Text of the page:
Last week I received with deep sadness, the terrible news of the tragedy that had fallen on Steven Curtis Chapman’s family. Chapman has been one of my favorite Christian artist ever since I got hold of his album, Declaration, many years. His songs have lifted me up when I was down, brought me hope when the journey got rough, inspired worship within me when I felt dry and most of all, they have always brought God near. Much of You, Carry You to Jesus, Magnificent Obsession are just some that has ministered to me. So it was a very sad day when I heard that his 5-year old daughter, Maria Sue was hit in the driveway of her home by the SUV driven by her teenage brother. The older boy did not see her as he was reversing the vehicle. I can’t even begin to imagine the psychological impact the accident must have had on the brother. Maria Sue is the youngest of the Chapman’s 6 children, of which 3 were adopted from China. Maria was one of them. It just crushes my heart to know that this adorable and lively little girl is now gone.

Eugene Cho who wrote a little more extensively about this tragedy in his blog, Beauty and Depravity, received what in my view was a very insensitive and incompassionate comment from a reader.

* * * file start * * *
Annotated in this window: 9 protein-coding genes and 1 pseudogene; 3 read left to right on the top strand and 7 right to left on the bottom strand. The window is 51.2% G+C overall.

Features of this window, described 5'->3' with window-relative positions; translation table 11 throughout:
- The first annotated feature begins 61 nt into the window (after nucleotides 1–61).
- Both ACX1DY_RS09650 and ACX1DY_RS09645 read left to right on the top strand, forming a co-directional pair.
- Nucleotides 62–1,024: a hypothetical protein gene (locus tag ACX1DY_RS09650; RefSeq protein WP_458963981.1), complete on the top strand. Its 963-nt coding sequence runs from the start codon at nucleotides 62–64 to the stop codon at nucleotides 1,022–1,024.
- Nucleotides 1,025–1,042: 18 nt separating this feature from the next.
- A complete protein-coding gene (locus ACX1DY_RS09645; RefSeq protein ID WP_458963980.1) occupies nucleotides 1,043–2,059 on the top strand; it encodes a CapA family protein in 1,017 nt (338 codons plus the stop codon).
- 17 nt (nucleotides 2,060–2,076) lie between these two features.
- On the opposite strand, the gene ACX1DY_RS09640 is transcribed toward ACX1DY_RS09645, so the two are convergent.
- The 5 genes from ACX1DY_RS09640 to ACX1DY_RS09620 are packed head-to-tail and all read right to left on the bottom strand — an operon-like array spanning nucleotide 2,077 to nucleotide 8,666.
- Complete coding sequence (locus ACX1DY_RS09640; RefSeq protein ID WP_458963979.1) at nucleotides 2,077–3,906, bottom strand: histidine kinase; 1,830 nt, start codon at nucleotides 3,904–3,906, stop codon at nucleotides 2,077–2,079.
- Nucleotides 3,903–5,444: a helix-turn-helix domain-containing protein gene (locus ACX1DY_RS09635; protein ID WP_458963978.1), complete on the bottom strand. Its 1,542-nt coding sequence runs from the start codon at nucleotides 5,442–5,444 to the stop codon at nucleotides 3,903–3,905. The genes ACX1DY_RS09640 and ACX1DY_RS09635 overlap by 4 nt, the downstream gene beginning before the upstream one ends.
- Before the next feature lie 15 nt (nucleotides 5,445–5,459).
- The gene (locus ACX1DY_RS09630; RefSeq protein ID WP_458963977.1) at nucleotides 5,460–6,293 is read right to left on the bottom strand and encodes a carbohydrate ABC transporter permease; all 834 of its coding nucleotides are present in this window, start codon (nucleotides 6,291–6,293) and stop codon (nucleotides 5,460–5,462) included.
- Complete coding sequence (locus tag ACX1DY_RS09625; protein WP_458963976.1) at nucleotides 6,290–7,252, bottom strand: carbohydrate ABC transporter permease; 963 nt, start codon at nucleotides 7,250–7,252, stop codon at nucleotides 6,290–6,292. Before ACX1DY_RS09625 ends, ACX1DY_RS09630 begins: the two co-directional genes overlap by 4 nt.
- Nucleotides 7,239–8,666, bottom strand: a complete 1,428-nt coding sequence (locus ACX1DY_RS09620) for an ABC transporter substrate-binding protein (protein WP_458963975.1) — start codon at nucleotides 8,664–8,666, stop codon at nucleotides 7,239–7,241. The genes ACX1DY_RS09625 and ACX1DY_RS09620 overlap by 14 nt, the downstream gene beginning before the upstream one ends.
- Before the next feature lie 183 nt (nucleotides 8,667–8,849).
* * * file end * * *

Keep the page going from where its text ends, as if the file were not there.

Isn’t it hypocritical for you and the Christian community to highlight the death of one child – however tragic – when so many die tragically around the world?

Cho gave a very good response. Yes, there are thousands of tragic deaths everyday all over the world but we will NEVER apologize for grieving over someone who is, in a way, close to our heart through the ministry of her father. Like Cho said, “there are stories behind numbers” and there is nothing shameful about mourning especially for those whose story has one way or another, crossed our path. There are other theological questions being tossed about by readers, such as the age old one about how God can be good as the Christians claims Him to be and where is the hope in such tragedy? These are some of the questions Cho addressed, so please do find time to read it if you’re interested.

Cho, by the way, is the pastor of Quest Church in Seattle and I have been following his blog for over a year now. He is Korean by birth. Here is someone I can respect. He is willing and able to listen with understanding and an open mind to the voice of a changing generation and culture while staying faithful to his own convictions.

Here is the link to Cho’s post on the tragedy, Part I. There is a link from there to Parts II and III at the top of the post.

As we grieve for the Chapman family, I would like to share this music video form his recent album, This Moment. The song Cinderella is a poignant ballad that spotlights a father’s relationship with his daughter in a novel way. Please pause to allow it some time to load.

rk

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